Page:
The research field was at Siófok, in Hungary, which is situated in the South East side of Lake Balaton. The physical characteristic of the soil is sandy loam and loam and the peach orchard is irrigated. Mainly Sweet Lady (early ripening), Red Heaven (medium ripening) and Weinberger (early ripening) species were installed. In order to achieve t...he optimal developement level of trees and maximal yield amount and fruit diameter (Sweet Lady 60–75 mm, Red Heaven 60–70 mm, Veinberger 50–60 mm) continous water and nutrient supply is required. The irrigation modeling was set by CROPWAT 8.0 based on the climatic, crop and soil data inputs of the last 10 years. Based on the results, large amount of water is needed for optimal growth of fruit trees, particularly in the summer months, in case of active ground cover (+) and bare soil (–) as well. The irrigation requirement of a tree was found maximum 4 l/hour in certain cases. This irrigation intensity can be achieved – calculated with 12-hour operating time – by using continuous water NAAN Tif drip tube with 2 l/h flux on 3 atm pressure with 16 mm pipe diameter. If lower irrigation intensity is required irrigation can be controlled by the decreased the operation time.

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103
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The effect of day and night temperatures on apple skin colour formation
Published February 19, 2008
21-25.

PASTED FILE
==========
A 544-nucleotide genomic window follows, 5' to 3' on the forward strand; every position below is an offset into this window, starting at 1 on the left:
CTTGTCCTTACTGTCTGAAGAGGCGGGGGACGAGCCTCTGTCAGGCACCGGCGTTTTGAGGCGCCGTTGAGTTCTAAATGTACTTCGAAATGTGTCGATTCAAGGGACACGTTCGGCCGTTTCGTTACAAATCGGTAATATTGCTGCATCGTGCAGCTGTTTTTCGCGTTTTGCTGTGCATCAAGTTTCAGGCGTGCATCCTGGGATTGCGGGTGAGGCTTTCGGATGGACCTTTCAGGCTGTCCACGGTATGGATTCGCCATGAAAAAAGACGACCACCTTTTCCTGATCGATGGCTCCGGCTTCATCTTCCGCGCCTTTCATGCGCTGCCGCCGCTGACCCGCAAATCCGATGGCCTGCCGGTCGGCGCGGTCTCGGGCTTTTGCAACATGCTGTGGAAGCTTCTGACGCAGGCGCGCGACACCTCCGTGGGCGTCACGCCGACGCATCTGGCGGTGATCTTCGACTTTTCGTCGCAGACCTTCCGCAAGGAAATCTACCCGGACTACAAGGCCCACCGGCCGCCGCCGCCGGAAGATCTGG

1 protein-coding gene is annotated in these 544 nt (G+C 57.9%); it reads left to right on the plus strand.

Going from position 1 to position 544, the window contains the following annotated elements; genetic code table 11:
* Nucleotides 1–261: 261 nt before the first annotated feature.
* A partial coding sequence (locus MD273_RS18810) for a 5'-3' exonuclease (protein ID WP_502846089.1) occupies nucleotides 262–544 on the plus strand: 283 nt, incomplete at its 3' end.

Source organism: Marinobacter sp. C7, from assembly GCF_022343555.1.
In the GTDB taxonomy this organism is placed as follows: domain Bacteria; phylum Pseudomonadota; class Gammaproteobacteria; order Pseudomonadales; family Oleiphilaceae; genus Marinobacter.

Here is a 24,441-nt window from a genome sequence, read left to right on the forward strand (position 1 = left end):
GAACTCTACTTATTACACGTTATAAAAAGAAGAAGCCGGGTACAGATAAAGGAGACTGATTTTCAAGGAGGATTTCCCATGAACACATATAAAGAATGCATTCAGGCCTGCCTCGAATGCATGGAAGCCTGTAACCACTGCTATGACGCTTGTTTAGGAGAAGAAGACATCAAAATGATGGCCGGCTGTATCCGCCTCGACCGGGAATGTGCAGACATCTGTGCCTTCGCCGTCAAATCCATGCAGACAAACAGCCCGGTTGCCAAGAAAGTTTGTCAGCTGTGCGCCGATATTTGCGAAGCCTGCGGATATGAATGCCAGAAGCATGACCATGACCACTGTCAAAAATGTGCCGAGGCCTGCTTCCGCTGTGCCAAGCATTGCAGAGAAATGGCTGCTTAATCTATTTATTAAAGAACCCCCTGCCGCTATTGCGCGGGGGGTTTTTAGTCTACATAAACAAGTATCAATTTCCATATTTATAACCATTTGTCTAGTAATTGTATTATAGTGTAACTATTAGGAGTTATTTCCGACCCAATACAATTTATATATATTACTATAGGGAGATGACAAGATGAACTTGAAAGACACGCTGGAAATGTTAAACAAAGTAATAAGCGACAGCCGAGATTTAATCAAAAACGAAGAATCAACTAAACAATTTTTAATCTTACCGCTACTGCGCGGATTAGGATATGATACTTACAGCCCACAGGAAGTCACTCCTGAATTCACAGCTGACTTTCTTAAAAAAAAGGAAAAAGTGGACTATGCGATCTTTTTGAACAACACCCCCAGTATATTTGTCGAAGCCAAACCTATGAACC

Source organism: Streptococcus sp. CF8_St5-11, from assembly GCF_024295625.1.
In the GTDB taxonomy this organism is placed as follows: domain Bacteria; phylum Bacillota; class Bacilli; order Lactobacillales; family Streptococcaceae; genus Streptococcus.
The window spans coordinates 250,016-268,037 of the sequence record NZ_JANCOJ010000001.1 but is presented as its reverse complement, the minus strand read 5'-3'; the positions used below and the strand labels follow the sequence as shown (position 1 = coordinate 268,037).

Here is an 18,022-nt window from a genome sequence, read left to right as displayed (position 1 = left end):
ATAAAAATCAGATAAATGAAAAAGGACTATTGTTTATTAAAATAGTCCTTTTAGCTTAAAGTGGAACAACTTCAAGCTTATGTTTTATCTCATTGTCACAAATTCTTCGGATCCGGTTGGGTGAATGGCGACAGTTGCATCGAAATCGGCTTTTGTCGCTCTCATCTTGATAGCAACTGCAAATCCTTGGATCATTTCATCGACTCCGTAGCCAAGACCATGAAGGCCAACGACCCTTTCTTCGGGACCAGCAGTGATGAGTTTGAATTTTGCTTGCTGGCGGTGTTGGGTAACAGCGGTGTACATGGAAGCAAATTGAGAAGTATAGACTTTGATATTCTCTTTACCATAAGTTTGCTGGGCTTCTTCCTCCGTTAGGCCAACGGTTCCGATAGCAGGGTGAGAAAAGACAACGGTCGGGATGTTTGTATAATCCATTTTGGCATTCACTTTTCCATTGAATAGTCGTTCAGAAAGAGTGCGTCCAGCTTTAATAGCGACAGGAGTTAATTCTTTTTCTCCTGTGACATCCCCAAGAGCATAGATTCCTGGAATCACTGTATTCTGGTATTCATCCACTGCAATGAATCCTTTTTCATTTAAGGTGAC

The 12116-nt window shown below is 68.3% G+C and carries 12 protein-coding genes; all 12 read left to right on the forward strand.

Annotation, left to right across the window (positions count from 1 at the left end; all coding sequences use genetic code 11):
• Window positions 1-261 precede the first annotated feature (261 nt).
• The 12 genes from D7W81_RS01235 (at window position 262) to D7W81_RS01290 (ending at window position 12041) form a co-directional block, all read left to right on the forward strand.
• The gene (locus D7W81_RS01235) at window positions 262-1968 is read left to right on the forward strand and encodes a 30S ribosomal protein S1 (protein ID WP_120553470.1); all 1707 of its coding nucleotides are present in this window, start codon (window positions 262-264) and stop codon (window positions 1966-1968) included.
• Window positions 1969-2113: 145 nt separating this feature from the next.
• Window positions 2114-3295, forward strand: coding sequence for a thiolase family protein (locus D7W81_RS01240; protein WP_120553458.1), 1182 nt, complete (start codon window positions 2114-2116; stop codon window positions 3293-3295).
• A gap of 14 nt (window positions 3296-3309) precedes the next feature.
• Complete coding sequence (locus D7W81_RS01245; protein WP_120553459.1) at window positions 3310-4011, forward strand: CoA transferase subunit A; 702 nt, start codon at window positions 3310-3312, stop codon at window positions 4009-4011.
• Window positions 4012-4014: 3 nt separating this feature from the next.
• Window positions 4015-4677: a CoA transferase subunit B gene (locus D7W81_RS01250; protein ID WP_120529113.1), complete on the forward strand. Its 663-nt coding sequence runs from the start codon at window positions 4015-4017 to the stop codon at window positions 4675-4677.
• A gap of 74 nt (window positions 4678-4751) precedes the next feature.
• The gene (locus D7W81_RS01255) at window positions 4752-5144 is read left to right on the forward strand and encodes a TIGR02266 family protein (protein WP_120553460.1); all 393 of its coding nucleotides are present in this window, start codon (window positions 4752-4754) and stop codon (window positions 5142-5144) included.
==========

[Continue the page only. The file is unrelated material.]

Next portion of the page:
The colour of fruits is considered to be an important quality indicator. Saleability greatly depends on how well covered the colour is of the specific type of fruits. It is a well-known phenomenon by growers that apples get nicer colours in one year while in other years the basically red and green colour cultivars can be differentiated only by ...morphological characteristic features. Cover colour is one of the phenometric variables and it is a well-known fact that significant differences can be experienced year by year. The experienced oscillation can be the cause of inappropriate water- and nutriment supply, however it can be the result of some kind of plant disease, extremely high or low temperature, setting rate above the average and outstanding fruit density. In the present examination it is postulated that the degree of cover colour is mostly influenced by day and night temperature. Therefore, our study aims to find out whether it is true or not. Cover colour belongs to those phenometric characteristic features, only the final value of which is taken into consideration; due to their nature of establishment or forming time it seems useless to follow closely the change in the time of vegetation. However, determining the start of colouring and knowing the dynamics of full colouring could carry very important information for growers. If it is possible to determine the curve describing the time change of colouring, we have a possibility to estimate it by means of enviroment variables. So it is also possible to model pigmentation in the future. Knowing this, colouring irrigation could be made more efficient in the future. For this, as a first step, it is inevitable to find out what the relationship is between the main meteorogical variables, namely day and night temperature and the difference between day and night temperature, and colour cover. In this study we summarize and show these interrelations.